SLAAC May Save Your Life


Flatline

A chance dinner conversation at Wireless Field Day 7 with George Stefanick (@WirelesssGuru) and Stewart Goumans (@WirelessStew) made me think about the implications of IPv6 in healthcare.  IPv6 adoption hasn’t been very widespread, thanks in part to the large number of embedded devices that have basic connectivity.  Basic in this case means “connected with an IPv4 address”.  But that address can lead to some complications if you aren’t careful.

In a hospital environment, the units that handle medicine dosing are connected to the network.  This allows the staff to program them to properly dispense medications to patients.  Given an IP address in a room, staff can ensure that a patient is getting just the right amount of painkillers and not an overdose.  Ensuring a device gets the same IP each time is critical to making this process work.  According to George, he has recommended that the staff stop using DHCP to automatically assign addresses and instead move to static IP configuration to ensure there isn’t a situation where a patient inadvertently receives a fatal megadose of medication, such as when an adult med unit is accidentally used in a pediatric application.

This static policy does lead to network complications.  Units removed from their proper location are rendered unusable because of the wrong IP.  Worse yet, since those units don’t check in with the central system any more, they could conceivably be incorrectly configured.  At best this will generate a support call to the IT staff.  At worst…well, think lawsuit.  Not to mention what happens if there is a major change to gateway information.  That would necessitate massive manual reconfiguration and downtime until those units can be fixed.

Cut Me Some SLAAC

This is where IPv6 comes into play, especially with Stateless Address Auto Configuration (SLAAC).  By using an automatically configured address structure that never changes, this equipment will never go offline.  It will always be checked in on the network.  There will be little chance of the unit dispensing the wrong amount of medication.  The medical unit will have history available via the same IPv6 address.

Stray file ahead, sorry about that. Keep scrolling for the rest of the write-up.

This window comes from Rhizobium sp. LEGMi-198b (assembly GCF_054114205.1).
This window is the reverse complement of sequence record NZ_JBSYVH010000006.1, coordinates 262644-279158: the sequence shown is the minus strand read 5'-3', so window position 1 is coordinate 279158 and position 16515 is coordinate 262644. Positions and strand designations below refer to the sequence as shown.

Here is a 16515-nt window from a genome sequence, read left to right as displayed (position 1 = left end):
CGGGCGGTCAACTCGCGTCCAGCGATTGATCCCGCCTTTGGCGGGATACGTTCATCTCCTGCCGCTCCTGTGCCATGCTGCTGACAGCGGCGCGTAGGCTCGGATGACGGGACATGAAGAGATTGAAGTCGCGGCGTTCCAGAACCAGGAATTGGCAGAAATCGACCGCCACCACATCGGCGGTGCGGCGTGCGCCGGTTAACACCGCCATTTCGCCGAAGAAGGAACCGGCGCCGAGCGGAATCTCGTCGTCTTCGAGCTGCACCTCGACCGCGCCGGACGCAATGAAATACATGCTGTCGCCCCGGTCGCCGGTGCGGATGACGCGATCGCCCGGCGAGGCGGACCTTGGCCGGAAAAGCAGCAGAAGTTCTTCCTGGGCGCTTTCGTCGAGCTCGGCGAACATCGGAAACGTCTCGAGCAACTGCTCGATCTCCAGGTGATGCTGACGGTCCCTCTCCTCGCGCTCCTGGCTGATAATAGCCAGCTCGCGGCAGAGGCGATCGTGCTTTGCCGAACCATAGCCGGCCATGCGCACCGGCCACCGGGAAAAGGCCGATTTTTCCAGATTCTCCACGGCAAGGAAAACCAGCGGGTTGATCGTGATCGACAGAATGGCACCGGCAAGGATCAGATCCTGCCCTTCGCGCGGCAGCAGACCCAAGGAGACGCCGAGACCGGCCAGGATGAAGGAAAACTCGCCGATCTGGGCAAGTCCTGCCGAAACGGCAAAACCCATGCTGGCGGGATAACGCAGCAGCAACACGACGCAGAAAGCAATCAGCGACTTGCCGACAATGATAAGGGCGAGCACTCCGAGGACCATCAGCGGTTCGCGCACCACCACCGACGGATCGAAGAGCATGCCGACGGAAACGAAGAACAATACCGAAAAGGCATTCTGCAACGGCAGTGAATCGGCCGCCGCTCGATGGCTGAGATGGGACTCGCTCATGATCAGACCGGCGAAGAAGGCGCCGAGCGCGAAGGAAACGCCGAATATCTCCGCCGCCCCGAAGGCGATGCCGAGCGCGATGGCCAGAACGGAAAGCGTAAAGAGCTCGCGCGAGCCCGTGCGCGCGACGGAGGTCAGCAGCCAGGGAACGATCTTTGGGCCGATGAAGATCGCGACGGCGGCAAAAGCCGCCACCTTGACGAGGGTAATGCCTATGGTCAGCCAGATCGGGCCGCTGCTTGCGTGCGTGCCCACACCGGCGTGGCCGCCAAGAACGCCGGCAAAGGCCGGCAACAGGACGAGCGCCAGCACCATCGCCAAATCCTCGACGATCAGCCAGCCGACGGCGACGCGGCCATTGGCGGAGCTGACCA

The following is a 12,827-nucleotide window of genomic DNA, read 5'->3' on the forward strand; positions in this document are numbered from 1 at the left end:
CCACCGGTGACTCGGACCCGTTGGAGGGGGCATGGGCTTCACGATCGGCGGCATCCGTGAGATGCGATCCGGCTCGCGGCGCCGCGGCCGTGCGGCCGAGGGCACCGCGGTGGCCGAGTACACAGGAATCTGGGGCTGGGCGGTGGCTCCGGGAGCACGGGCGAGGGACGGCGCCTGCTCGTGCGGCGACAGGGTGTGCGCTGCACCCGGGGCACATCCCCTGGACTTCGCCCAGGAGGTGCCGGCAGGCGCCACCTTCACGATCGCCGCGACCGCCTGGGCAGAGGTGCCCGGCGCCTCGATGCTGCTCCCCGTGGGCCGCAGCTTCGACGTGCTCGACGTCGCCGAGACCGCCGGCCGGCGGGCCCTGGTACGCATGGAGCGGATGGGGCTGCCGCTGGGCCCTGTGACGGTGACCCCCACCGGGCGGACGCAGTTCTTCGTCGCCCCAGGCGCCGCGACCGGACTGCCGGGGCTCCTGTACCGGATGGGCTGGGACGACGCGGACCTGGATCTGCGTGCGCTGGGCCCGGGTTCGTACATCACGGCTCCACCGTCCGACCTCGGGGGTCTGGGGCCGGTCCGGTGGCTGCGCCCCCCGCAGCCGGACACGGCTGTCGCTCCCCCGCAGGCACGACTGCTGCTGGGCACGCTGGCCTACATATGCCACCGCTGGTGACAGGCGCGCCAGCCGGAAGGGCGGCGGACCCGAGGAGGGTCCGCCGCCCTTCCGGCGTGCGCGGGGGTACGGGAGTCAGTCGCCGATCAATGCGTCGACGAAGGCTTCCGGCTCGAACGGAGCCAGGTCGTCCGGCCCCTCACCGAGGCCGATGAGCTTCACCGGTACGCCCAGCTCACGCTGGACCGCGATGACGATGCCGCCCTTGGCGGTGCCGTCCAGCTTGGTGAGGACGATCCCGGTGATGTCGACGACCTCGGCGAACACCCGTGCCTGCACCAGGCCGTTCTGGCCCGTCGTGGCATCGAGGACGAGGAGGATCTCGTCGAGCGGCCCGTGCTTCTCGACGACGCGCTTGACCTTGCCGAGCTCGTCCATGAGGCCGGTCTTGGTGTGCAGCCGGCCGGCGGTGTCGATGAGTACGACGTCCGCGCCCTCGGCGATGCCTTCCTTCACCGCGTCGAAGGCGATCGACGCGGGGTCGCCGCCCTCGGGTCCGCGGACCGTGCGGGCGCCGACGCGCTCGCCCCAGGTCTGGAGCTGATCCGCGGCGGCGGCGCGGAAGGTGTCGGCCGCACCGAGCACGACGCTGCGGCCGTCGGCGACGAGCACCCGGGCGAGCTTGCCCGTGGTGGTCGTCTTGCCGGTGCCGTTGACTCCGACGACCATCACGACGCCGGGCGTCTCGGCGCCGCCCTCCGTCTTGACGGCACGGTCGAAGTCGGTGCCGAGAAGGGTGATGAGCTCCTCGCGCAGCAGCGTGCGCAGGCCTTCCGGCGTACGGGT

There are challenges to be sure.  IPv6 support isn’t cheap or easy.  In the medical industry, innovation happens at a snail’s pace.  These devices are just now starting to have mobile connectivity for wireless use.  Asking the manufacturers to add IPv6 into their networking stacks is going to take years of development at best.

Having the equipment attached all the time also brings up issues with moving the unit to the wrong area and potentially creating a fatal situation.  Thankfully, the router advertisements can help there.  If the RA for a given subnet locks the unit into a given prefix, controls can be enacted on the central system to ensure that devices in that prefix range will never be allowed to dispense medication above or below a certain amount.  While this is more of a configuration on the medical unit side, IPv6 provides the predictability needed to ensure those devices can be found and cataloged.  Since a SLAAC addressed device using EUI-64 will always get the same address, you never have to guess which device got a specific address.  You will always know from the last 64 bits which device you are speaking to, no matter the prefix.